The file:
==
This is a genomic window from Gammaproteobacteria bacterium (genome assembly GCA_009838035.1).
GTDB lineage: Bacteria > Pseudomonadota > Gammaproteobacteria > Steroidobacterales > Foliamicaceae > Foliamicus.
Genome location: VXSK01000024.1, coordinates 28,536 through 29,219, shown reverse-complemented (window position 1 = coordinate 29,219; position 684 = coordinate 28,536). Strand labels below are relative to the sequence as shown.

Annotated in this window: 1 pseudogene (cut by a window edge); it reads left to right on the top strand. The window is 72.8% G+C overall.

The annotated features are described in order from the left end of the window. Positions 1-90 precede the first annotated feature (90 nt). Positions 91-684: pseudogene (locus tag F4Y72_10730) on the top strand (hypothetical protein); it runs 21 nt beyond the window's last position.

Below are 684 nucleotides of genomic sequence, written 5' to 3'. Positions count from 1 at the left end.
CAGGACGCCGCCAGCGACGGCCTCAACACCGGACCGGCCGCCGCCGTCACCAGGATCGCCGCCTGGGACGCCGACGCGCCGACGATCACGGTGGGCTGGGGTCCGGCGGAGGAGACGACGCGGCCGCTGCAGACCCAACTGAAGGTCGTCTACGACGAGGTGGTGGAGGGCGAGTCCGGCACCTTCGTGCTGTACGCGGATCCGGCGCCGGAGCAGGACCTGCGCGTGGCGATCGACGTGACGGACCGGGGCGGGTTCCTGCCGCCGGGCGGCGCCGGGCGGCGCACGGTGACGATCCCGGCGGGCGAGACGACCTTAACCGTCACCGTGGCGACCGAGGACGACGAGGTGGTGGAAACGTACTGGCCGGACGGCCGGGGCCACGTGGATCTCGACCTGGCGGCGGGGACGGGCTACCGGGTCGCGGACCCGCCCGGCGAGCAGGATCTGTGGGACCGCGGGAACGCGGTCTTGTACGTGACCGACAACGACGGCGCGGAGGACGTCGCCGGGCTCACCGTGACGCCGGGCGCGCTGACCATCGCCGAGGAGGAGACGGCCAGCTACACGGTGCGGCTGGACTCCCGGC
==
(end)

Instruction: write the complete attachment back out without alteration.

This is a genomic window from Gammaproteobacteria bacterium (genome assembly GCA_009838035.1).
GTDB lineage: Bacteria > Pseudomonadota > Gammaproteobacteria > Steroidobacterales > Foliamicaceae > Foliamicus.
Genome location: VXSK01000024.1, coordinates 28,536 through 29,219, shown reverse-complemented (window position 1 = coordinate 29,219; position 684 = coordinate 28,536). Strand labels below are relative to the sequence as shown.

Annotated in this window: 1 pseudogene (cut by a window edge); it reads left to right on the top strand. The window is 72.8% G+C overall.

The annotated features are described in order from the left end of the window. Positions 1-90 precede the first annotated feature (90 nt). Positions 91-684: pseudogene (locus tag F4Y72_10730) on the top strand (hypothetical protein); it runs 21 nt beyond the window's last position.

Below are 684 nucleotides of genomic sequence, written 5' to 3'. Positions count from 1 at the left end.
CAGGACGCCGCCAGCGACGGCCTCAACACCGGACCGGCCGCCGCCGTCACCAGGATCGCCGCCTGGGACGCCGACGCGCCGACGATCACGGTGGGCTGGGGTCCGGCGGAGGAGACGACGCGGCCGCTGCAGACCCAACTGAAGGTCGTCTACGACGAGGTGGTGGAGGGCGAGTCCGGCACCTTCGTGCTGTACGCGGATCCGGCGCCGGAGCAGGACCTGCGCGTGGCGATCGACGTGACGGACCGGGGCGGGTTCCTGCCGCCGGGCGGCGCCGGGCGGCGCACGGTGACGATCCCGGCGGGCGAGACGACCTTAACCGTCACCGTGGCGACCGAGGACGACGAGGTGGTGGAAACGTACTGGCCGGACGGCCGGGGCCACGTGGATCTCGACCTGGCGGCGGGGACGGGCTACCGGGTCGCGGACCCGCCCGGCGAGCAGGATCTGTGGGACCGCGGGAACGCGGTCTTGTACGTGACCGACAACGACGGCGCGGAGGACGTCGCCGGGCTCACCGTGACGCCGGGCGCGCTGACCATCGCCGAGGAGGAGACGGCCAGCTACACGGTGCGGCTGGACTCCCGGC